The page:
My procedure is to refresh the culture the day before, then after 14 hours  make the dough. About a 4 or 5 hour bulk fermentation with 2 foldings during  it, then the boules are shaped, risen for an hour, and then retarded  overnight. The next morning I take them out of the fridge ( or  the winter I retard there), give them 3 or 4 hours to warm up and finish  proofing, then into the oven at 550 with steam, reduced to 450 after 5 minutes. These big ones I baked for an hour, then lowered the heat since they were getting dark, and left them at 400F for another 20 minutes to make sure they were done. Internal temp was 205 when I took them out of the oven, the crust was crackly and delicious and actually stayed that way, instead of softening as it cooled. I guess that extra baking time helped.

 Mikey in New Jersey


bwraith's picture

Reconstituted Whole Grain Mash Bread

Reconstituted Whole Grain Mash Bread

This is a recipe idea I've wanted to try since I started milling and sifting my own flour. My milling and sifting process results in a few grades of flour and bran, but in total they represent the entire contents of the whole grain. My idea was to process the different grades of flour in different ways, hopefully resulting in a better whole grain bread. In particular, I very much enjoyed the flavor and texture of the mash bread recipe from WGB by Peter Reinhart, which I blogged a while ago. This recipe is derived from the mash bread recipe and some other ideas in WGB, but it takes advantage of the fact that I have available various separate components of the whole grain flour. The resulting bread, made as described below, is very good, maybe my favorite whole grain bread so far.

I've posted a spreadsheet in xls and html format showing the recipe and sourdough timing. I'm not providing a whole recipe in the blog in this case. Since the ingredients will vary so much, and I used particular output from my milling and sifting process, it's more of an idea than a recipe. Anyone who tries it will have to carefully read WGB's mash bread recipe, look at my spreadsheet, and then make up a recipe to fit available ingredients and/or sifting equipment. I've also posted some additional photos.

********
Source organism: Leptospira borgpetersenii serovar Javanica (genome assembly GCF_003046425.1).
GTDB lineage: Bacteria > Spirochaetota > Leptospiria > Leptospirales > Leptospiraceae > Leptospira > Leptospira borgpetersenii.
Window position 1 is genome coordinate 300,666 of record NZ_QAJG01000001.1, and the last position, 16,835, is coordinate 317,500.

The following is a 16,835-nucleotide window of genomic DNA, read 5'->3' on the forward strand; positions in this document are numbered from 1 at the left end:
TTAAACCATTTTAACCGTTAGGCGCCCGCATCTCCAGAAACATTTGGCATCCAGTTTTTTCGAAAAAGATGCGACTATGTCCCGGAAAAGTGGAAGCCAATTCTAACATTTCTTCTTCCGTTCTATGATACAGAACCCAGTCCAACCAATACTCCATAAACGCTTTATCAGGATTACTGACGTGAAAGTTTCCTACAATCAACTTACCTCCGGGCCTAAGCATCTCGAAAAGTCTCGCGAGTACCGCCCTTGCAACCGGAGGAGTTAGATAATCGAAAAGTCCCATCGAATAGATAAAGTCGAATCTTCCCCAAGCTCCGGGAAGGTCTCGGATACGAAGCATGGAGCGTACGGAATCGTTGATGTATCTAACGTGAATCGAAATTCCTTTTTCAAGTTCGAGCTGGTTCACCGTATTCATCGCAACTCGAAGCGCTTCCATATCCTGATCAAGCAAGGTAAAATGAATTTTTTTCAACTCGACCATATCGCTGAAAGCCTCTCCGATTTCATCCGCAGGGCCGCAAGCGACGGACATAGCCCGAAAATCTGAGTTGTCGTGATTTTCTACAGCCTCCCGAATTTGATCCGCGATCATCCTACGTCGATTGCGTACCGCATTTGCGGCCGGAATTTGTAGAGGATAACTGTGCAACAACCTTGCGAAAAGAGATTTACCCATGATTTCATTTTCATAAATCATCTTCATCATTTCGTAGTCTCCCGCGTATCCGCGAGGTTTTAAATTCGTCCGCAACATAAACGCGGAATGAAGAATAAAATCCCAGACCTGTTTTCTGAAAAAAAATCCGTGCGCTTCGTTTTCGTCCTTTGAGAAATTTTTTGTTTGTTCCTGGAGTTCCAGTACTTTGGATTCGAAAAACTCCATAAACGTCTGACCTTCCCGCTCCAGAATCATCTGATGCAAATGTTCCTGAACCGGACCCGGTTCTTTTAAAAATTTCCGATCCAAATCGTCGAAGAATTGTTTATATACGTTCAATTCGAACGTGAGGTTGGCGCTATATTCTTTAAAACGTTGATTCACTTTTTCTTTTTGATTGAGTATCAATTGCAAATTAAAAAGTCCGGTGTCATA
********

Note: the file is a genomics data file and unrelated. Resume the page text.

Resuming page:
To make this bread, I first simmered the bran and very dark coarse granular flour from my milling and sifting process for a few minutes. The idea is to soften the high fiber components of the whole grain flour. Then, when the simmer cooled to about 165F, I added "golden flour", which is higher ash content flour from the first and last siftings. I maintained the temperature at around 150-155 for a couple of hours to get a dark, sweet mash. The mash was refrigerated. Meanwhile, I fermented a levain of whole rye, whole spelt, and some of the whiter flour from my sifting process. In the morning I combined the mash, the levain, and all the remaining whiter flour from my sifting process along with some salt and malt syrup to make the final dough, which rose and was baked later in the day.

Admittedly, this is difficult to duplicate at home unless you have a couple of fine sieves and access to a coarse stoneground whole grain flour. However, a similar recipe should be possible by separating out the bran and larger particles with a fine sieve, simmering that, then adding some of the remaining flour to make the mash, then using all the remaining flour in the final dough.

Using store bought ingredients, another similar version could be to use store bought bran for simmering, a high extraction artisan flour (like Heartland Mill Golden Buffalo) for the mash, and white flour for the remainder. Yet another version might be to use store bought bran for the simmer, store bought wheat germ and white flour for the mash, and white flour for the remaining flour. Or, it would probably work to use store bought bran for the simmer, whole wheat flour for the mash, and white flour and store bought wheat germ for the remainder. All of the above are the same in spirit, which is to reconstitute the components of whole wheat flour in total, while simmering separately the coarser bran, mashing darker flour, and then adding lighter flour to the final dough.